Skip to content

Books

Featured Articles

BOOK REVIEW: ‘Hokusai’

Between the 17th and 19th centuries, ukiyo-e was one of the most influential artistic styles in Japan. Composed of woodblock prints and traditional painting, typical scenes included historical events, folk stories, beautiful women and the rigors of daily life.

BOOK REVIEW: ‘Being Nixon: A Man Divided’

Slowly but surely, the ranks of the rabid Nixon haters are thinning, to be replaced by more thoughtful and temperate writers and historians, free from the fierce ideological biases of the last century, able to look at Richard Nixon’s accomplishments as well as his failures, and to examine the man himself without the intense personal rancor of an earlier ideological era.

BOOK REVIEW: ‘The Novel Habits of Happiness’

Isabel Dalhousie philosophizes the way some people drink. There is nothing that she won’t contemplate, analyze or nitpick, from meerkats in the zoo to the difference between a good submarine (the crew doesn’t swear or drink) and a bad submarine which of course must be nuclear.

BOOK REVIEW: ‘Bennington Girls are Easy’

“Bennington Girls Are Easy” has a title and cover that scream “chick-lit,” but author Charlotte Silver has written a novel that is more than that. Her chicks, Cassandra Puffin and Sylvie Furst, start out as excited, ditzy, newly minted alums of Bennington College trying to make it in New York.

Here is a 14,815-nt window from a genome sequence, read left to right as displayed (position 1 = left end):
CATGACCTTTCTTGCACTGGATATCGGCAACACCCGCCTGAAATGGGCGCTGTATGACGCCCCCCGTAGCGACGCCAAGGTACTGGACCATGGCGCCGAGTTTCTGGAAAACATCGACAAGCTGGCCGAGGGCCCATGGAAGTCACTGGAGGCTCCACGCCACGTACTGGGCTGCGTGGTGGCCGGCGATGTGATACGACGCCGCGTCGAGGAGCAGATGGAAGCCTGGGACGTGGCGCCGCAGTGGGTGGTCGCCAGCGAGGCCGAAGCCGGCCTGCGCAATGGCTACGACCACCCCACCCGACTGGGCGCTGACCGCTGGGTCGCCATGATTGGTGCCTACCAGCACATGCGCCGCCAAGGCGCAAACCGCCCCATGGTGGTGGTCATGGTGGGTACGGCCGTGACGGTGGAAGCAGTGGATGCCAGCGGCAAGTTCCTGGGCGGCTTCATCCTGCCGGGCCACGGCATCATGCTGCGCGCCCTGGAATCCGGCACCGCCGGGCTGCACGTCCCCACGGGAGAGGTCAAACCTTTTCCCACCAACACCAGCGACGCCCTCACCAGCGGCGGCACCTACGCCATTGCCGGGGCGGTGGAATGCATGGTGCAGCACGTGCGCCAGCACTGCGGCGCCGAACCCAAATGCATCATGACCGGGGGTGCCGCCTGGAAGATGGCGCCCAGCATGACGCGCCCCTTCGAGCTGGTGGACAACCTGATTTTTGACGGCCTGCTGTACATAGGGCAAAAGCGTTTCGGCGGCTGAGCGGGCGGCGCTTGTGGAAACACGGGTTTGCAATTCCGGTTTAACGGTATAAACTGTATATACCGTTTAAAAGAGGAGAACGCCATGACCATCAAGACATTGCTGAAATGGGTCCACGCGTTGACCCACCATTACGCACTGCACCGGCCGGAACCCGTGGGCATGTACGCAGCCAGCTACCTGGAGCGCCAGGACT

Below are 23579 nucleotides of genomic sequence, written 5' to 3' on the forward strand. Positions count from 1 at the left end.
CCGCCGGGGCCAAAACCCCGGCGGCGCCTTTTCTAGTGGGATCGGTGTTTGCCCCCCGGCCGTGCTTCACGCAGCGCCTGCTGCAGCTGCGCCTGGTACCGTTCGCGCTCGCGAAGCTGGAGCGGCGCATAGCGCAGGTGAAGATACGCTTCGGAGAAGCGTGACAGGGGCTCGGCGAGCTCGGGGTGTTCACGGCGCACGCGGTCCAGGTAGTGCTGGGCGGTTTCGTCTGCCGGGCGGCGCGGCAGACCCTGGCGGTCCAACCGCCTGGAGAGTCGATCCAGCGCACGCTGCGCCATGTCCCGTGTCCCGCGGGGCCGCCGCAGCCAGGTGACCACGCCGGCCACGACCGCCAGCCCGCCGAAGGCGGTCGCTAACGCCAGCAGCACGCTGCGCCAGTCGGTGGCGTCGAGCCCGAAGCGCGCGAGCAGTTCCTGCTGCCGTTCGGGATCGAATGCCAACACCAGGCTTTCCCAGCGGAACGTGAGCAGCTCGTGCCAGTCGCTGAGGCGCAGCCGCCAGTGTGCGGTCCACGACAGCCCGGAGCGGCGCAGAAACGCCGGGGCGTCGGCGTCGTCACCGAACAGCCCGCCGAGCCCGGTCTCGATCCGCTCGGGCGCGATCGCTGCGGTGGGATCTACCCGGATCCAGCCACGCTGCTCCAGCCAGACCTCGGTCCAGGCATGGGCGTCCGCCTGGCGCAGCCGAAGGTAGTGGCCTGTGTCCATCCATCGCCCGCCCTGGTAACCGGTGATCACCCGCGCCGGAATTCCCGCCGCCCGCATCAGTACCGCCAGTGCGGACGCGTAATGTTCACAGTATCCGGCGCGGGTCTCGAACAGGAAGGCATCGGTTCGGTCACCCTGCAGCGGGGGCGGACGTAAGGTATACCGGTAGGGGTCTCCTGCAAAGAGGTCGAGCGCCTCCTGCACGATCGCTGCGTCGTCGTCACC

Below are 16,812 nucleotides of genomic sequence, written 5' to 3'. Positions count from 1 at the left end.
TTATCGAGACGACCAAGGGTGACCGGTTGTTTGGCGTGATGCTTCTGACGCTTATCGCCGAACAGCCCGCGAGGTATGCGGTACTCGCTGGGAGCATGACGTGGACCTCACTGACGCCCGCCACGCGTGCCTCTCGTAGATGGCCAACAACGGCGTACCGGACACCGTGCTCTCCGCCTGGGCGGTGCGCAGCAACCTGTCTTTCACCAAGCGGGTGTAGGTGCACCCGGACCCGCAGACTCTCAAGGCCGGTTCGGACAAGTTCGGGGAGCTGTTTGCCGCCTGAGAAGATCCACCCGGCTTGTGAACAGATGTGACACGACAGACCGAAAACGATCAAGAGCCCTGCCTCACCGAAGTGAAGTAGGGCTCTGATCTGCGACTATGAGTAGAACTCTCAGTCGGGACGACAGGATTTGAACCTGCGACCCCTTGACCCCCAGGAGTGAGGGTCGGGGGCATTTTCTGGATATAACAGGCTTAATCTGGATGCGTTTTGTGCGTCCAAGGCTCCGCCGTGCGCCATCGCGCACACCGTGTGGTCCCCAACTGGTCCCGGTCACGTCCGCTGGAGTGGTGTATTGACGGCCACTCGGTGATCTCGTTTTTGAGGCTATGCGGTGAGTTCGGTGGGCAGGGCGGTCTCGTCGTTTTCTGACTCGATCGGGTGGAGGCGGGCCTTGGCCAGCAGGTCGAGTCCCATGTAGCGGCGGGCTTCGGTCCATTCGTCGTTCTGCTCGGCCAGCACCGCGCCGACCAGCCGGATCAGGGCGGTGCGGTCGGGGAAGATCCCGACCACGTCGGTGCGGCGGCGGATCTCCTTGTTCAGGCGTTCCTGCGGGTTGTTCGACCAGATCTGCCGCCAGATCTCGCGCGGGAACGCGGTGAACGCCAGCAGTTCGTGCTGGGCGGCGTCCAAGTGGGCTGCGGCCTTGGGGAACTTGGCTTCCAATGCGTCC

Related Articles

BOOK REVIEW: 'Muse'

When a writer who has spent his entire life in the publishing business sits down to write his first novel, what does he write about? Well, that was easy -- publishing, of course.

BOOK REVIEW: 'A Murder of Magpies'

Anyone who has tried to write a book will relish this exuberant satire on the publishing business as portrayed by Sam Clair, an editor who has no illusions about her business.

BOOK REVIEW: 'Churchill and the Generals'

Even if you've read umpteen books about Winston Churchill and even if you think you already know enough about the wartime leader's relationship with his generals, you may still want to read this book by a well-known British military historian.

BOOK REVIEW: 'Goebbels: A Biography'

Hannah Arendt had Adolf Eichmann in mind when she coined the term "Banality of Evil," but she might as well have been thinking of Joseph Goebbels.

BOOK REVIEW: 'The Speechwriter: A Brief Education in Politics'

From 2007 to 2010, Barton Swaim worked as a writer for Mark Sanford, the South Carolina governor who set out to hike the Appalachian Trail, ended up in Argentina where he found romance, and in the process gave the media the kind of story they're best at.

BOOK REVIEW: 'The Great Leader and the Fighter Pilot'

In September 1953, bold headlines dominated American newspapers. "Mystery Red MIG Lands Near Seoul," trumpeted the San Francisco Chronicle. The North Korean pilot, Lt. No Kum Suk, aged 21, was so disgusted with the totalitarian state shaped by the Soviet-installed dictator Kim Il Sung that he broke off a training flight to land near Seoul, the South Korean capital.